Story and photos by Liz & Brian Parr (copyright 2003)
In markets and ferias, phalanxes of women stand at attention behind the green glazed tubs of tejate like a broad-bosomed kettle drum section in
checkered aprons. Tejate is a drink championed as refreshing, invigorating, aphrodisiacal, and medicinal, once drunk by Zapotec kings; today, campesinos
gird themselves for the weary day ahead with this cool and chocolatey concoction. But, to the unschooled eye, oblivious to the tastes of Zapotec
royalty, tejate may look like either sink water after a man shaves, or what one might imagine when thinking of the word "curd". Working from the philosophy
that, if people eat it, it must be good (a philosophy of goofy optimism which did not pan out in several cases, for example, that of "stinky tofu" in China),
I investigated the history and merits of this popular Oaxacan beverage.
||Tejate is made of precisely toasted corn, cacao, cinnamon, and the seeds and flowers of a fruit called mamey which has skin like a kiwi and the
grainy orange flesh of a yam, but more chalky, and with a central seed the size of a large almond. The tejatera, the woman who makes tejate, several of whom
told me all these things, toasts these ingredients perfectly each night before she uses them. Knowing how to do this is a skill passed from mother to daughter
tejateras. The cleanliness of the seeds and bowls is vital. Grease or fruit stuck on the mamey seeds will render the whole stew the wrong color and all the
other tejeras will scowl.
In the morning, having guarded cleanliness and toasted all to a turn with Zen-like attention, she grinds everything up on her metate with which
every woman comes equipped as a wife, dollops what must be a greyish gravy all into a pot, sloshes in cold water and ice, mixes it until what I would describe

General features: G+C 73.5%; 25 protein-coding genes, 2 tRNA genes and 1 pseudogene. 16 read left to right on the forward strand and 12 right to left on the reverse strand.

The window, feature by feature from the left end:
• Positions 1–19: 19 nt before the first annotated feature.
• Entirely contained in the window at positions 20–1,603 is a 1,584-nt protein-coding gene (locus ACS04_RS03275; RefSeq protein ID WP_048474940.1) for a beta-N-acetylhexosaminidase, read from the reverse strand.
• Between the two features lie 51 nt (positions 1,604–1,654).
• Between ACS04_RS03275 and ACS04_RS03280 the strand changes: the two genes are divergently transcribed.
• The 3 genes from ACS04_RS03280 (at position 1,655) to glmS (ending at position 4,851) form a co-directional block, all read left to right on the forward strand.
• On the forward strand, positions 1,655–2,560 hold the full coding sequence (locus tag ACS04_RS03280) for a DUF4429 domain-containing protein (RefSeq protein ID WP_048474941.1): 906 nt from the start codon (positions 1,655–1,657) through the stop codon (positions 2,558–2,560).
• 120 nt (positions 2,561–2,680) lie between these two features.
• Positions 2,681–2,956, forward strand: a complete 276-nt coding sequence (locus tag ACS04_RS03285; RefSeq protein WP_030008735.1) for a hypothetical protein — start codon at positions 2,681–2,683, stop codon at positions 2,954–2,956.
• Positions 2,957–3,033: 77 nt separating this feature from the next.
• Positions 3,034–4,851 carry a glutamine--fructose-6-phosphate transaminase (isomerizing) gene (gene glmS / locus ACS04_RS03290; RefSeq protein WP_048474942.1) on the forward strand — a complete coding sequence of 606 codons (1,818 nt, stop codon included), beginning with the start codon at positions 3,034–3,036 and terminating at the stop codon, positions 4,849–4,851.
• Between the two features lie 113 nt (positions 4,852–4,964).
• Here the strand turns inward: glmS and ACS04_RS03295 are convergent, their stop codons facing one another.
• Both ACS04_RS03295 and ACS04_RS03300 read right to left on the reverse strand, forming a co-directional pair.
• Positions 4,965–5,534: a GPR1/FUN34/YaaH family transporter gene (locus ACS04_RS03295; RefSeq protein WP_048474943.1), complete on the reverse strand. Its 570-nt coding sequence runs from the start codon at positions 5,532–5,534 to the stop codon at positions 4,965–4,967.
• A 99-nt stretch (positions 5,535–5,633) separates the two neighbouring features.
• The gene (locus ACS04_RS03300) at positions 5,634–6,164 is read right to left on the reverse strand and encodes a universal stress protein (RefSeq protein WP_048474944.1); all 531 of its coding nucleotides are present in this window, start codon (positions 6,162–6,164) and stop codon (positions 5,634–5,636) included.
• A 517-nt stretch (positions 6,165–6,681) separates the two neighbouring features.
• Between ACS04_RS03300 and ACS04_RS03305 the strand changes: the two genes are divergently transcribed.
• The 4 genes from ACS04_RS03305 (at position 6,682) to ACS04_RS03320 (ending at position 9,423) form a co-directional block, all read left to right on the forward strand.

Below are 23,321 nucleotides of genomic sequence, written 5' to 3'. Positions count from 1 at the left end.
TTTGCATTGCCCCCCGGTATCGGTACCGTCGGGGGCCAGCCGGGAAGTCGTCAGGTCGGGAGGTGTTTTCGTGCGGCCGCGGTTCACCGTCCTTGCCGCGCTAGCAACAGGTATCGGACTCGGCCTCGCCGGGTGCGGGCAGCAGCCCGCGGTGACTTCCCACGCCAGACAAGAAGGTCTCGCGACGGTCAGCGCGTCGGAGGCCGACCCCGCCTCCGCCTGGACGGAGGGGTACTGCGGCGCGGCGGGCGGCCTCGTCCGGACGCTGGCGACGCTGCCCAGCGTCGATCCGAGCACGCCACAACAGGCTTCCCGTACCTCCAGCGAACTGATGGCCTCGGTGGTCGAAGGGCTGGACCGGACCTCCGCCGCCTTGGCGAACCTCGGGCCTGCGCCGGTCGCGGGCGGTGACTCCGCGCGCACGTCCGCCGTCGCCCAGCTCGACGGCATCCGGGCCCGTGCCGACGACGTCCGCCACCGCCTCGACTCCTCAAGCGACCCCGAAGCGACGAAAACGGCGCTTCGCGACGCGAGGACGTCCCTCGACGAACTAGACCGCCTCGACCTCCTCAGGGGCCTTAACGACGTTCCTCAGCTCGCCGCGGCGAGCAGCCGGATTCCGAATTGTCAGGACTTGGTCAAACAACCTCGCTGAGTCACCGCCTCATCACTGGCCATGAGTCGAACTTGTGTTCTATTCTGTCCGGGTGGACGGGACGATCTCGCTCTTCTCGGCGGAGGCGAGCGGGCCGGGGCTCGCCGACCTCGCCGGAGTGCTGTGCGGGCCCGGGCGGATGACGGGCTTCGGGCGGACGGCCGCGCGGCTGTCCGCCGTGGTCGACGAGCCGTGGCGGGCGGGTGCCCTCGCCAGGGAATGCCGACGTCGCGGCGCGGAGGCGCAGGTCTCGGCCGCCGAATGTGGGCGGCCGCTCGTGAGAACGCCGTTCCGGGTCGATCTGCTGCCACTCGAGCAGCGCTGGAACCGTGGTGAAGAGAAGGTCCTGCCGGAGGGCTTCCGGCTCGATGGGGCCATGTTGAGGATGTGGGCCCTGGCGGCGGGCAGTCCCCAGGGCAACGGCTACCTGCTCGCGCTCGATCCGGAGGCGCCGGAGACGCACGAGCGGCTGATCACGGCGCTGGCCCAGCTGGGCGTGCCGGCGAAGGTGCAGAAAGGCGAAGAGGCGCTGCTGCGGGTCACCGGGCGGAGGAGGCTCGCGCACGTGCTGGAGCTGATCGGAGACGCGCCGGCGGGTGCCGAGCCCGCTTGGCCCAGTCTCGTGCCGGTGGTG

as a bubbly spume is developed like foam on a stormy beach, scum to be discarded from boiling chicken, or unhealthy beer. But, two million Oaxacan's (and this
is a Oaxaqueno libation, several Mexicans with whom I spoke had never tried tejate, and thought it looked suspiciously rustic) can't be wrong.
Tejate is a staple at ferias and mercados capturing the romanticism and purity of an agricultural past, thatched roofs, hay in the sun, fields under a harvest
moon. Traditionally, it is scooped up and proffered in hollowed, finely painted, gourd bowls, once painted only by the townfolk of the Guerrero hills, now it is
swirled into opaque plastic Solo cups. Further, the drink itself has not always been the curdy refreshment we know today. Once more like atole and made with chile
de arbol, men could carry chunks of it in their breakfast sacks to the field. Now its wetter, and sweet rather than spicy.
Keeping in mind the sophisticated pallets of Zapotec kings and promises of aphrodisiacal effects, I stepped up to the tejate pot at Oaxaca's hip Conzatti market to
ask for one para levar. Everybody was gobbling this stuff. I took my place in a substantial line behind a boy of about 12 in a tidy button-down, clearly an afficionado,
who took his tejate neat from the flamboyantly enamelled gourd and stood with his mother lapping the creamy froth from the bowl. A tall sleek girl with golden sunglasses
on her head and eyes like a deer took hers to go, biting at the foam, and two guffawing school girls with braces on their teeth walloping each other, sloshed their
plastic cups and, shreiking, the chunks from their wrists.
My turn. From a little galvanized bucket, the tejatera scooped in an inch of sugar water of which you can have more or less, the sweetness must be necessary since
unamended cacao is cruelly bitter. Then, swirling expertly for the proper liquid to foam ratio, my tejatera scraped the side of the tub, dolloped it all into my cup and
plopped in a chunk of ice. As it turned out, it was delightful, or, at least, cool and chocolatey. A pre-Hispanic Yoo Hoo. Rather than a grainy spume, the froth was
melting and creamy, the sweetness invigorating not cloying.
There is in Spanish a specific word, madrugada, for the crack of dawn between 3 and 4 in the morning when women get up tostart the fire, pat the tortillas, and get the
men ready for their long days. One can imagine a cool gourdful of tejate in the early hours to gird you for the long day.
Editor's Note: Liz & Brian Parr live in Oaxaca. Liz is a graduate student working, with her husband, Brian, on a kitchen garden project in the green and
mountainy Mixteca region of Oaxaca. You can e-mail them at email@example.com
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